“I would also just like to add because I know many of you have asked that we’re currently having active conversations about when a visit to Hawaii might be possible,” Ms Dalton said.

Ariana Baio16 August 2023 04:00


Oprah helps out Maui shelter by purchasing essential items

Oprah Winfrey was thanked by a Maui shelter for those affected by wildfires after instructing a news camera crew to wait outside while she visited.

The entertainment mogul and former talk show host, 69, has been providing aid for those in need after wildfires severely impacted areas in Hawaii last week.

“I’m really pleased to have so many people supporting… bringing what they can and doing what they can,” she explained on Thursday (10 August), after admitting that it was an “overwhelming” time.

“I came earlier just to see what people needed then went shopping because often, you know, you make donations of clothes or whatever and it’s not really what people need.

“So I actually went to Walmart and Costco and got pillows, shampoo, diapers, sheets, pillowcases.”

Ariana Baio16 August 2023 03:00


ICYMI: Obama posts heartfelt video on Maui wildfires: ‘We have to step up’

Former US president Barack Obama has posted an emotional video to social media in response to the devastating Hawaii wildfires, which have already claimed at least 99 lives.

“Aloha everybody. Like so many people around the world, Michelle and I have been absolutely heartbroken by the devastating images coming out of Maui and Lahaina over the last week,” the Democrat said.

“As someone who grew up in Hawaii, as someone who has taken my family to enjoy the incredible beauty of that island and the hospitality of the people of Lahaina, we now find ourselves mourning the lives that are lost and our thoughts and prayers go out to the families that have lost so much.

He continued: “The thing about it is though, thoughts and prayers in a moment like this are not enough. We have to step up. We have to help those families and we have to help Lahaina rebuild.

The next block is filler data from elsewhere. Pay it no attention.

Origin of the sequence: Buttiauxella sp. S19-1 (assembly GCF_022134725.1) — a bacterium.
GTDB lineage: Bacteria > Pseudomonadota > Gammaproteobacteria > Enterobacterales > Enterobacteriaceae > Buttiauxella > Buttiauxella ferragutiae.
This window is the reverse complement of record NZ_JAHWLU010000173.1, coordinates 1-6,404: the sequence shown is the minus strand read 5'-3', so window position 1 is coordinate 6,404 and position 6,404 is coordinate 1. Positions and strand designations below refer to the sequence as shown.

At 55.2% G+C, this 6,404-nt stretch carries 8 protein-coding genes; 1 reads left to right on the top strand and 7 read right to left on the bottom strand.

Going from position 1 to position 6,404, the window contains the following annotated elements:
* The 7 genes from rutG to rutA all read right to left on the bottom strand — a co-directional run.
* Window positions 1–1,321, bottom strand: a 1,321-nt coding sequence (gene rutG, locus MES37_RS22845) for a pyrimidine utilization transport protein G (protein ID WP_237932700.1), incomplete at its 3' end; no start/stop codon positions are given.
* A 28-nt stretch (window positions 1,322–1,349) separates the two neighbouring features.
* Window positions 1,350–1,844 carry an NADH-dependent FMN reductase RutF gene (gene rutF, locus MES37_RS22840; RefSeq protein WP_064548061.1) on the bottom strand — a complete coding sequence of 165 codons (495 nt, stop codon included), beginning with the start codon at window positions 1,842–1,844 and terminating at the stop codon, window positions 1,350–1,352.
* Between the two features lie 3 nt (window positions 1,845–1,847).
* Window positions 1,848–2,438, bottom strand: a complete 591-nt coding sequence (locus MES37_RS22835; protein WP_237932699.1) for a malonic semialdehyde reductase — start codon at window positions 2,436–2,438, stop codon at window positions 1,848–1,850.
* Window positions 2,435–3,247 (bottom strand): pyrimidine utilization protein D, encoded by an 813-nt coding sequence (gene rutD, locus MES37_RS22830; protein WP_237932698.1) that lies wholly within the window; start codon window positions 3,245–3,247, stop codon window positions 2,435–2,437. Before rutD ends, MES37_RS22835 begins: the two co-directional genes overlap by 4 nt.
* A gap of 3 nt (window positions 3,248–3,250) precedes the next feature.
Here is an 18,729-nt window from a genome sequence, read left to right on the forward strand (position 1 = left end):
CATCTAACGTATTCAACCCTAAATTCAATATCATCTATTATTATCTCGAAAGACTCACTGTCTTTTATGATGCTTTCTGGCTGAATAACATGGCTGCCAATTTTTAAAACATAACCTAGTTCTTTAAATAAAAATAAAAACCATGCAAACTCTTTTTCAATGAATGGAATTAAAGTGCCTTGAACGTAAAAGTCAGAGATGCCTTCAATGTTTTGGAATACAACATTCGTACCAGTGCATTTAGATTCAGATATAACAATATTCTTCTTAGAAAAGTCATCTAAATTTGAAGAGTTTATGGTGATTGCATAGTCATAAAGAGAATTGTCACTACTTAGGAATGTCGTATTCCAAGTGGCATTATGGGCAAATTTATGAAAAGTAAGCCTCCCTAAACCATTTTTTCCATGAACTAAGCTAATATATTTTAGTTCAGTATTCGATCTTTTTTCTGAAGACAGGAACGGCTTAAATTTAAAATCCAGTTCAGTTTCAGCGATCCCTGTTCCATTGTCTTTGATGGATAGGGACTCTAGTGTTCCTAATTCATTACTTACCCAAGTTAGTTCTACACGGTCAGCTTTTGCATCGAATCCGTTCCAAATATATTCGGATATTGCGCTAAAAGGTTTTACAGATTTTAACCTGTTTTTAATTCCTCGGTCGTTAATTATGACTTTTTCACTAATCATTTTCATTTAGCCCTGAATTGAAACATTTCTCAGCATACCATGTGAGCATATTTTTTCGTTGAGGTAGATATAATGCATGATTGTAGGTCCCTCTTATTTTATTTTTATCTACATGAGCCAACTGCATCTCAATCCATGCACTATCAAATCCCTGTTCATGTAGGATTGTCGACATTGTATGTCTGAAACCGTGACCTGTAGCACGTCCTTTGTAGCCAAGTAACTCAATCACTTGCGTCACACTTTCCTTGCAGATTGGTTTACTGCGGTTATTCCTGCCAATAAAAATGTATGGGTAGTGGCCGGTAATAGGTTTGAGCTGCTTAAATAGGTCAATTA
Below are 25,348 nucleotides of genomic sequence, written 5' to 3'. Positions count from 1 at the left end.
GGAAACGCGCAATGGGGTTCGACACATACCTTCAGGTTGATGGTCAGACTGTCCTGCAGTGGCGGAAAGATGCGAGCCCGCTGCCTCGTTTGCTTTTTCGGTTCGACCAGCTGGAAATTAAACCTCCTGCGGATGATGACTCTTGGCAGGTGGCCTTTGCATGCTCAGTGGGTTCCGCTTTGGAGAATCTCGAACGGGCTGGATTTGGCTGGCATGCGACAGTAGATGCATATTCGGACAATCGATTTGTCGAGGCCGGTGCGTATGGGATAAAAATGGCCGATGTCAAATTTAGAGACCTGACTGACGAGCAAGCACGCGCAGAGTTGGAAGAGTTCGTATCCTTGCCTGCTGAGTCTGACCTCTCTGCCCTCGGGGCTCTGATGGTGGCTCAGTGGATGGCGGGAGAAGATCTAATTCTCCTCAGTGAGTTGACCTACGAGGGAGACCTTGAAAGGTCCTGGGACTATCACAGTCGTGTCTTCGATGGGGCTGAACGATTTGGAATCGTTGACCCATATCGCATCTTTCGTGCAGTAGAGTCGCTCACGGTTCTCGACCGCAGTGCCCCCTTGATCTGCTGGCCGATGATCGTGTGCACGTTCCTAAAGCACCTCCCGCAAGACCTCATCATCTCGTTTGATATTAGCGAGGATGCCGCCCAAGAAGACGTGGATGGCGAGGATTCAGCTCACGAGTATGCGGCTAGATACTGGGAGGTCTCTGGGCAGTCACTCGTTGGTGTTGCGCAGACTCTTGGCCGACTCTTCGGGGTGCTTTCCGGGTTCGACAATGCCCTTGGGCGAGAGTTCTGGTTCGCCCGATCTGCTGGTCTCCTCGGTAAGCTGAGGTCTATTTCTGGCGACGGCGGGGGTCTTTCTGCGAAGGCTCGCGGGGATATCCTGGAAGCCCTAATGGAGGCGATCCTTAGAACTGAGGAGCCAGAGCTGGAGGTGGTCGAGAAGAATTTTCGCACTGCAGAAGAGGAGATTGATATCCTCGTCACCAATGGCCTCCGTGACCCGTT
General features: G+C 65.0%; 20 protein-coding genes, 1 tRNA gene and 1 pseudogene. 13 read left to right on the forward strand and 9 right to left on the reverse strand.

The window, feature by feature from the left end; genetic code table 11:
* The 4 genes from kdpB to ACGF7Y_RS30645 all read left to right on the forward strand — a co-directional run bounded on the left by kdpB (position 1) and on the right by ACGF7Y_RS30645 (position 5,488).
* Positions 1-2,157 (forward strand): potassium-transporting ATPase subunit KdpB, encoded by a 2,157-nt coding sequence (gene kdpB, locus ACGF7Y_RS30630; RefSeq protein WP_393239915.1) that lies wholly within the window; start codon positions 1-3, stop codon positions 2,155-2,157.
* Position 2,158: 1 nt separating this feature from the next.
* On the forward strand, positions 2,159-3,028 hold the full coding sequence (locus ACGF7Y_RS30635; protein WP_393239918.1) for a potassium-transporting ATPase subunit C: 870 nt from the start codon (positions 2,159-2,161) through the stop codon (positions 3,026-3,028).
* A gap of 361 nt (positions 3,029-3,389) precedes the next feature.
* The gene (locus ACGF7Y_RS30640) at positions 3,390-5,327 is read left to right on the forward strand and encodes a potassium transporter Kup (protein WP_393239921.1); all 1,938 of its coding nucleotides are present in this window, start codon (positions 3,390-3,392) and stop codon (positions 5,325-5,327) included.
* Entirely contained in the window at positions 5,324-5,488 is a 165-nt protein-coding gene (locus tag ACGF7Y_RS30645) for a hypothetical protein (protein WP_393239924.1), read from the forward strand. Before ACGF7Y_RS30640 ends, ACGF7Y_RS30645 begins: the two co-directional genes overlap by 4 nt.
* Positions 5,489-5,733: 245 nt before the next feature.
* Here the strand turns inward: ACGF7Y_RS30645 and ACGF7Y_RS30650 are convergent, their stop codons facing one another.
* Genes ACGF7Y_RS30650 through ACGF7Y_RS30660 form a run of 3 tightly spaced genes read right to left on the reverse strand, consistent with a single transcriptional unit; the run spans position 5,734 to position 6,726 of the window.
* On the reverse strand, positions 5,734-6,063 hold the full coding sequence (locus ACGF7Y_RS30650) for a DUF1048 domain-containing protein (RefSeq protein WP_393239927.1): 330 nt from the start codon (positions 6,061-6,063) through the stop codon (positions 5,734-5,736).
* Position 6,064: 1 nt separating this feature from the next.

“And the good news is that the Hawaii Red Cross and Malama Maui are mobilising to provide direct support to people who are desperately in need.”

Joe Sommerlad reports:

Ariana Baio16 August 2023 02:00


Videos put scrutiny on downed power lines as possible cause of deadly Maui wildfires

Awakened by howling winds that tore through his Maui neighborhood, Shane Treu went out at dawn and saw a wooden power pole suddenly snap with a flash, its sparking, popping line falling to the dry grass below and quickly igniting a row of flames.

He called 911 and then turned on Facebook video to livestream his attempt to fight the blaze in Lahaina, including wetting down his property with a garden hose.

“I heard ‘buzz, buzz,’” the 49-year-old resort worker recounted to The Associated Press. “It was almost like somebody lit a firework. It just ran straight up the hill to a bigger pile of grass and then, with that high wind, that fire was blazing.”

Treu’s video and others captured the early moments of what would become the deadliest U.S. wildfire in more than a century. Now the footage has emerged as key evidence pointing to fallen utility lines as the possible cause. Hawaiian Electric Co. faces criticism for not shutting off the power amid high wind warnings and keeping it on even as dozens of poles began to topple.

A class-action lawsuit has already been filed seeking to hold the company responsible for the deaths of at least 99 people. The suit cites the utility’s own documents showing it was aware that preemptive power shutoffs such as those used in California were an effective strategy to prevent wildfires but never adopted them.

The Associated Press contributed to this report

Ariana Baio16 August 2023 01:00


American Airlines evacuated more than 4200 people

A total of 21 flights from the Kahului Airport to Maui, Hawaii has carried more than 4,200 to safety, American Airlines said in an update on Monday.

Airlines like American Airlines have been doing their part to help evacuate visitors from the island and provide relief in the form of necessities to residents of Maui who lost everything in the severe fires.

Ariana Baio16 August 2023 00:00


How the Maui wildfires became fodder for conspiracy theorists

When Joe Biden announced the federal government’s latest aid package to families left homeless by the Maui wildfires on Monday, a seemingly innocuous turn of phrase sent conspiracists into meltdown.

“We’re laser-focused on getting aid to survivors,” the president wrote, apparently unaware of the bogus claims circulating on social media of space lasers being used to deliberately start the wildfires that swept through Maui on 8 August.

As with nearly every traumatic event, from natural disasters to school shootings, fake theories that sprung up immediately online followed a familiar narrative of climate change denial, government cover-up and in some cases antisemitic tropes.

Read more:

Bevan Hurley15 August 2023 23:30